Twitter. You’re amazing in so many ways. And yet, there are things about you I would change if I could. I’m not able to use you daily since I’m in rural Philippines and hence limited Internet-land for the next few months, which also means using an app like TweetDeck isn’t going to work. So I’ve come up with a five suggestions to make you a better, stronger Twitter in my eyes.
1) Send to Groups – Last year’s TechCrunch50 winner Yammer, essentially hammered you on this. As the corporate equivalent to Twitter, on Yammer you can create groups and subgroups and send messages to those separately. Yes in separate APIs like TweetDeck we can add people to a group, but we can’t essentially send a message to a group.
This would be helpful for a group of people headed to a conference and wanted to see links to sessions to attend or parties to know about. This could help with regional groups, so I want everyone in Los Angeles to see updates or news about Southern California, but only those people.
Sending can be one-way. they don’t have to be able to send back to the whole group, they don’t even have to know they’re in a group, just allow the user to target messages.
2) Turn On/Off Hashtags – Hashtags are great for finding information! But what about turning information off? Say for example #SXSW or #Coachella or a networking event or #BirthdayParty. There are lots of users we follow, but during certain parts of the day, month, year, maybe we don’t want their messages.
It clutters our Twitter-stream and we would love to ignore some VC-fueled networking event where someone is quoting on Twitter everything that happens and we want to exclude this from our feed. We can’t. If it’s really bad, I might unfollow someone completely, which is unfortunate because really I just want to ignore certain hashtags.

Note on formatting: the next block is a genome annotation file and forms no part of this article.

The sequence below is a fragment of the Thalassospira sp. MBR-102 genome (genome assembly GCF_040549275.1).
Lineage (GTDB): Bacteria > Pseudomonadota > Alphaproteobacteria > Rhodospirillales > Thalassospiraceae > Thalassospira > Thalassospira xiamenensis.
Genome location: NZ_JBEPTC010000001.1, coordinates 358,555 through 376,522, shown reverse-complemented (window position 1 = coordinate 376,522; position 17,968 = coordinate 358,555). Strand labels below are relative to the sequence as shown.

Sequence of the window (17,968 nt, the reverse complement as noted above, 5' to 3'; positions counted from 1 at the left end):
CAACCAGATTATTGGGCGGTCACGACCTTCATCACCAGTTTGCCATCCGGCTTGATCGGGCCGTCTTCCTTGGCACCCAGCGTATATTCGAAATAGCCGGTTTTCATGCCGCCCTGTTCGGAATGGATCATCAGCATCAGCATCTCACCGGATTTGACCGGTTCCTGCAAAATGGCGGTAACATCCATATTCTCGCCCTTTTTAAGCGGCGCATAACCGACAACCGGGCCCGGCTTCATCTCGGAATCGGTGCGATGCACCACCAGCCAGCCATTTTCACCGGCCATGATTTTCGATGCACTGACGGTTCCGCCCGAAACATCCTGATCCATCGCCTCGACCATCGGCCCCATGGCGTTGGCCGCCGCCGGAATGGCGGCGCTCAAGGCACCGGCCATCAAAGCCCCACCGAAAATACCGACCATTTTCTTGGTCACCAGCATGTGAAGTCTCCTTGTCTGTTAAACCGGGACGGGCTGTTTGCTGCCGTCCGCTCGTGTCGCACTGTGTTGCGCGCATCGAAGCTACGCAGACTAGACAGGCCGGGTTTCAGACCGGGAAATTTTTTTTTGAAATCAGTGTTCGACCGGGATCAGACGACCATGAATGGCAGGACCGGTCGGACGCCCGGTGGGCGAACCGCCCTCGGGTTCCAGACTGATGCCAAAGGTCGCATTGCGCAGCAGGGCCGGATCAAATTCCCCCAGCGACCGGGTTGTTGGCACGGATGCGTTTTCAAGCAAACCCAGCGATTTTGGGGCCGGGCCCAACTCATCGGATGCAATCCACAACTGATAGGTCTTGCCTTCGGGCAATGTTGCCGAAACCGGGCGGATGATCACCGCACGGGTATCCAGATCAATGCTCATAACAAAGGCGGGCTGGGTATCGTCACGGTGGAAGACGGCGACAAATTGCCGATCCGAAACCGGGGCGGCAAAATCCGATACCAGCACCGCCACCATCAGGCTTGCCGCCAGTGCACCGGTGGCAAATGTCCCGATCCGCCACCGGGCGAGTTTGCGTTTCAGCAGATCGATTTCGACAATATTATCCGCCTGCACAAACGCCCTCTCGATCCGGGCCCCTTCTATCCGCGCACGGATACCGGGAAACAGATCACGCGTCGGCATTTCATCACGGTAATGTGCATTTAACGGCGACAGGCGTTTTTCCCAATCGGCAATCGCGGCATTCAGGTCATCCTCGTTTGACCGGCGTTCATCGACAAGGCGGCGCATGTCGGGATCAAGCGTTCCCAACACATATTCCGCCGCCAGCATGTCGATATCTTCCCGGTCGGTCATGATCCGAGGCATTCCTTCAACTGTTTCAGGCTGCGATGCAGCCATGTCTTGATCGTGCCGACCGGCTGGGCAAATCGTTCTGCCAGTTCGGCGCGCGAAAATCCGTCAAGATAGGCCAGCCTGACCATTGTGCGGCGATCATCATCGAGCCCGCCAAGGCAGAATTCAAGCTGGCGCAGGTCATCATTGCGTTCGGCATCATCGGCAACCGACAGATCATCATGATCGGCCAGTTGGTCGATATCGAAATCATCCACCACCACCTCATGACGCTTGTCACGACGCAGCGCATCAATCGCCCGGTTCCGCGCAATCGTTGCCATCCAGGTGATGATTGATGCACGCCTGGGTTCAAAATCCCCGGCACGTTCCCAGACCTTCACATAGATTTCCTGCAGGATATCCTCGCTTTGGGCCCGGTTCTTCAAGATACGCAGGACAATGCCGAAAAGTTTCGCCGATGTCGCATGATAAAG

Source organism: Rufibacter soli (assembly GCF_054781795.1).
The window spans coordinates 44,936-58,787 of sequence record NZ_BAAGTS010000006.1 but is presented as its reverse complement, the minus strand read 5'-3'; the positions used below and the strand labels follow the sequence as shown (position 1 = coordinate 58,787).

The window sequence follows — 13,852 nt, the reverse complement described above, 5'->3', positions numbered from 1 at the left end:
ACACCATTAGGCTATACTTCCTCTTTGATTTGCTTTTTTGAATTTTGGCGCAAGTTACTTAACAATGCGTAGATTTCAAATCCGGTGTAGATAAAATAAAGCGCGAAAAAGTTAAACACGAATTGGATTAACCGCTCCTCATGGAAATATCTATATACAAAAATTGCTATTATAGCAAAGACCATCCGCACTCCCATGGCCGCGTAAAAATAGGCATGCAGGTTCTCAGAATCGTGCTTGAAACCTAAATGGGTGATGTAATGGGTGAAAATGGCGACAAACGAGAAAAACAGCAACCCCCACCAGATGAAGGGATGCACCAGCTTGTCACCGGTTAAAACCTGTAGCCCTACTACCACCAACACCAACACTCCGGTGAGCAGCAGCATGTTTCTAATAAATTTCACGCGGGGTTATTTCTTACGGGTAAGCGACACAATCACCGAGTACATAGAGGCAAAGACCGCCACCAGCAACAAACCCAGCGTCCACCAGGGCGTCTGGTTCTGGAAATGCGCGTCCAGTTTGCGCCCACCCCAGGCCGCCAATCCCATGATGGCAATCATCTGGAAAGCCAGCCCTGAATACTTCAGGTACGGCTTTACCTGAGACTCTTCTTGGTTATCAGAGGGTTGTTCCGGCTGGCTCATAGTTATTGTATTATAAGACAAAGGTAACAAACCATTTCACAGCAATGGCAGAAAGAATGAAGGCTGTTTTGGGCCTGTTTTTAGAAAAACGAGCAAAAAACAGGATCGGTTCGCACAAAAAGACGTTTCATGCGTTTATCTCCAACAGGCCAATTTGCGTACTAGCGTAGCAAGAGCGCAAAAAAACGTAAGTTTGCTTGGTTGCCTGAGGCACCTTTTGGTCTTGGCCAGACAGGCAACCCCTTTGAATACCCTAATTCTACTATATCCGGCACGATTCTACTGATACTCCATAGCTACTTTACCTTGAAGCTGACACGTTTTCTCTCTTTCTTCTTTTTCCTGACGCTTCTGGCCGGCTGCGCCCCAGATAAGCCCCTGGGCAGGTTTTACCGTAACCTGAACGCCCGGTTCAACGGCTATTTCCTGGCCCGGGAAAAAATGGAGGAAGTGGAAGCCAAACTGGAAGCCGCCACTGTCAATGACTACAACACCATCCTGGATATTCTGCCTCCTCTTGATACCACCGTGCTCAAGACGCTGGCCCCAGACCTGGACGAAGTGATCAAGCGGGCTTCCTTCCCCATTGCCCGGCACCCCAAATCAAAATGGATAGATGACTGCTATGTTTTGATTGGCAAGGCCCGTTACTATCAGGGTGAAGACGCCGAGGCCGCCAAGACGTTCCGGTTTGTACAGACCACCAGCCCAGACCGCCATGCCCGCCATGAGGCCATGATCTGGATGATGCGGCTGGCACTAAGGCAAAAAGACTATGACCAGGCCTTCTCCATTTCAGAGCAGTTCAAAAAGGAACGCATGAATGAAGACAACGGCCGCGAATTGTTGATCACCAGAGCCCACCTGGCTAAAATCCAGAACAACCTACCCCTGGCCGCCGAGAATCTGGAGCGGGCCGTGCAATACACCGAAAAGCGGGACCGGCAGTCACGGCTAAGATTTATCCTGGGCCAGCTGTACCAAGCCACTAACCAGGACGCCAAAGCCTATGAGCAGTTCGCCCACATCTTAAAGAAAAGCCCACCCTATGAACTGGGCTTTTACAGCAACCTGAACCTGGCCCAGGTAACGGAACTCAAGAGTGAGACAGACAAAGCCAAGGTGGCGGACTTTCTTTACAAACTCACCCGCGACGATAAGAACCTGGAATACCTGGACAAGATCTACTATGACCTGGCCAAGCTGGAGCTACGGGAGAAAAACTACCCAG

3) Make Unfollowing People Easier – Sure some people say that at the beginning of any website you want people to find each other but you don’t want to make it easy for people to undo that action. But Twitter is all grows up now. Take away the 10 barrier steps to unfollowing someone. It’s takes one click to follow, but an average of 3 to unfollow. A lot of noise has come onto Twitter and I want to narrow my focus. That’s not so difficult to understand, right?
4) Sort By Industry, Keywords, Geography – I would like to do this both in finding new people to follow but in the actual following window too. What if I could create streams based on location? What if I could expand or contract conversations that were interesting? I know, apps for Twitter can do much of this. But if Twitter needs to introduce ad revenue, why don’t they make their webpage friendly and more adaptive to changes. Maybe a column could stream ad revenue alone, that wouldn’t be so bad. If Twitter is how we get our news, it’s like a new form of the commercial. I’m just saying if I could go to Twitter.com and have my way controlling the layout of the page and how I see people and create columns and have fun with it, that would be a great way to keep me going. And make it easier to see as much content as possible at the same time.
5) Download Tweets! – Best for last. I’d LOVE to download my tweets from last month or all of 2008 since essentially it’s a living stream of my life. I want to go back and see what I was doing in January of last year, how can I do this? I think the appeal of Twitter is obviously what you’re doing now. But what if you want to remember what you were doing then?
Of course, if you’re new to this whole Twitter thing, then you’re just figuring out how to make it work. If that’s the case, I suggest picking up (or getting on your Kindle) the newly released Twitter for Dummies by @pistachio @geechee_girl and @gruen.
It’s the 101 guide of all the things you wished you knew. Cause with Twitter, the more you know, the easier it becomes to find the content you want, connect with people in the way you want to and then you’re hooked.
Back to changes at Camp Twitter. What would you change about Twitter if you could?